Talking Movies [Crossover Crisis]: AVPR: Aliens vs. Predator – Requiem

In April of 1985, the first issue of the ground-breaking, twelve issue Crisis on Infinite Earths (Wolfman, et al, 1986) was published. This event, which was easily the biggest in DC Comics at that point (and for many years), saw the destruction of the “Multiverse”, an infinite number of parallel worlds, and the awkward establishing of one unified DC canon. Over the years, DC have returned to this concept again and again, retconning it, expanding upon it, and milking it to the point of excess but that doesn’t change how influential this massive crossover was. To celebrate this momentous event, I’m looking at multiversal crossovers every Tuesday in April in an event I call “Crossover Crisis”.

Released: 25 December 2007
Director: The Brothers Strause
20th Century Fox
Budget: $40 million
Steven Pasquale, Ian Whyte, Johnny Lewis, Reiko Aylesworth, Kristen Hager, and Tom Woodruff Jr.

The Plot:
Following the last clash between Xenomorph and Predator, a “Predalien” (Woodruff Jr.) hybrid begins a bloody rampage in a small Colorado town. While former convict Dallas Howard (Rasquale), his troublesome younger brother Ricky (Lewis), and soldier Kelly O’Brien (Aylesworth) desperately try to survive as their town is overrun with viscous alien drones, a lone Predator, “Wolf” (Whyte), is dispatched to remove all traces of the creatures from the town by any means necessary.

The Background:
Starting life in the pages of Dark Horse Comics with a three-issue short story courtesy of writer Chris Warner, the Aliens vs. Predator concept quickly expanded into multiple follow-up stories, an expansive toy line, and videogames. After a lengthy stint in Development Hell in which notable figureheads from the Alien franchise (Various, 1977 to present) openly criticised a crossover between the two horror icons, Paul W. S. Anderson won over the studio with his pitch and turned a tidy profit with AVP: Alien vs. Predator (ibid, 2004). Though the film was subjected to largely negative reviews, brothers Colin and Greg Strause were brought in to helm a follow-up, having previously unsuccessfully pitched a similar crossover and making a mark in Hollywood with their work as visual effects supervisors. Excited at the prospect on working on such a film, the two insisted that the bulk of the film’s effects were achieved practically, with CGI being used sparingly to render alien spacecraft, the more elaborate sets, and to bolster the practical effects wherever possible. Amalgamated Dynamics, Inc. created the monstrous Predalien suit, which incorporated visually recognisable aspects of both species and was brought to life using an animatronic head and practical suit. Despite the brothers’ attention to detail and clear love of both franchises, and making a respectable $130.2 million worldwide gross, Aliens vs. Predator: Requiem failed to impress critics: many have cited it as one of the worst films in either franchise and critics dismissed the film as a mindless, violent mess akin to a videogame that suffered from dull human characters and poor lighting. While some were impressed by the film, especially compared to the first one, plans for another movie was indefinitely suspended and fans would have to settle for the 2010 videogame as a quasi-third entry as both franchises have continued on separately on the silver screen.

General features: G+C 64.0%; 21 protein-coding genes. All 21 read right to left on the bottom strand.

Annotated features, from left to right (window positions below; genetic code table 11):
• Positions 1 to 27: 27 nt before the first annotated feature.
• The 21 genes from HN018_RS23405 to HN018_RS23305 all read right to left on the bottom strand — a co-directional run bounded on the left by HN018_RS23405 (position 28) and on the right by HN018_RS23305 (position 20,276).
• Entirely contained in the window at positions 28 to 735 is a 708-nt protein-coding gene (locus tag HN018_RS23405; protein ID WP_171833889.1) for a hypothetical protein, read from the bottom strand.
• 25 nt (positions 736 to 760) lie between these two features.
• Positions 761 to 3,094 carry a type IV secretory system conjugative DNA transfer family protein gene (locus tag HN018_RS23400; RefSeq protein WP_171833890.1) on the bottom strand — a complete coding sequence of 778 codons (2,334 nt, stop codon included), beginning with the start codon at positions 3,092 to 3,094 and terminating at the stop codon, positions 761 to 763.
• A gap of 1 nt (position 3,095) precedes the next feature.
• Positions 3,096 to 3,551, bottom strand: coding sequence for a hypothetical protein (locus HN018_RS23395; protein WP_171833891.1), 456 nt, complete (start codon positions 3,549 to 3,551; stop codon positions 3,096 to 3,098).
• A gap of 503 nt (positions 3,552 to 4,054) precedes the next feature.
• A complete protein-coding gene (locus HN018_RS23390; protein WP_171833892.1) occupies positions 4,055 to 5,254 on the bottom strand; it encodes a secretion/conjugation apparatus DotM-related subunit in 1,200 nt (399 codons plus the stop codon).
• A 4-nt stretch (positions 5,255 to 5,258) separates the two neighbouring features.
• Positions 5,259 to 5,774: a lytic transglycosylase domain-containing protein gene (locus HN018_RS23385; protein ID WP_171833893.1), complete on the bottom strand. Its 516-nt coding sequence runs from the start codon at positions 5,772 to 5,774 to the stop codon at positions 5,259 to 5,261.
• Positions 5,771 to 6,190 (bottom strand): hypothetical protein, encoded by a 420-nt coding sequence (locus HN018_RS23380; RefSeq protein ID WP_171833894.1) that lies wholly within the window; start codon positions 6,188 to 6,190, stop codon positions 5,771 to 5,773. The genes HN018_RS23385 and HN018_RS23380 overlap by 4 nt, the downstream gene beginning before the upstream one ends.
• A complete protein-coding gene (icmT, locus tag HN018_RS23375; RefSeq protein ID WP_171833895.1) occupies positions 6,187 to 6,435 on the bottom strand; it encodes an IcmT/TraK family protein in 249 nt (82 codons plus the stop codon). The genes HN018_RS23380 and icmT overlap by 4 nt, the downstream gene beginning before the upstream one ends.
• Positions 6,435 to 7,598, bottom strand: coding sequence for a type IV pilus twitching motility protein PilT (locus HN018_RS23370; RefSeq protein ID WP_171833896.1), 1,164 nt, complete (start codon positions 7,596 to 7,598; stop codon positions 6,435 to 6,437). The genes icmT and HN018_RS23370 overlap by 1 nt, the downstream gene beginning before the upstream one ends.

The Review:
As a big fan of both the Alien and Predator franchises, and of their crossover comic books and videogames, I was left pretty disappointed with the first AVP film. While I believe that the premise of pitting these two iconic extraterrestrial monsters against each other has a lot of potential, and should be a license to print money, the execution of their long-awaited clash fell flat thanks to a by-the-numbers, toothless effort on behalf of all involved. Despite some decent practical effects and an interesting expansion of the Predator lore, the film just played things far too safe and couldn’t live up to either the standards of its predecessors or the expectations set by other meetings between the two. Unfortunately, AVP: R had a bit of a mountain to climb in that regard as many audiences went into it with low expectations after the last film and because it picks up immediately where AVP left off, meaning the entire film beyond the opening sequence is set on then-modern-day Earth. And in the suburbs, no less! While I’ll never agree with the decision to set the conflict between the two creatures on Earth in the mid-2000s rather than in the far future and on another world, at least AVP: R doesn’t shy away from the gore and immediately delivers something new by quickly accelerating the birth of Scar’s (Whyte) progeny and bringing to life a truly gruesome Alien/Predator hybrid, the Predalien.

Sadly, AVP: R falters with its human characters, who are far too generic to make an impression.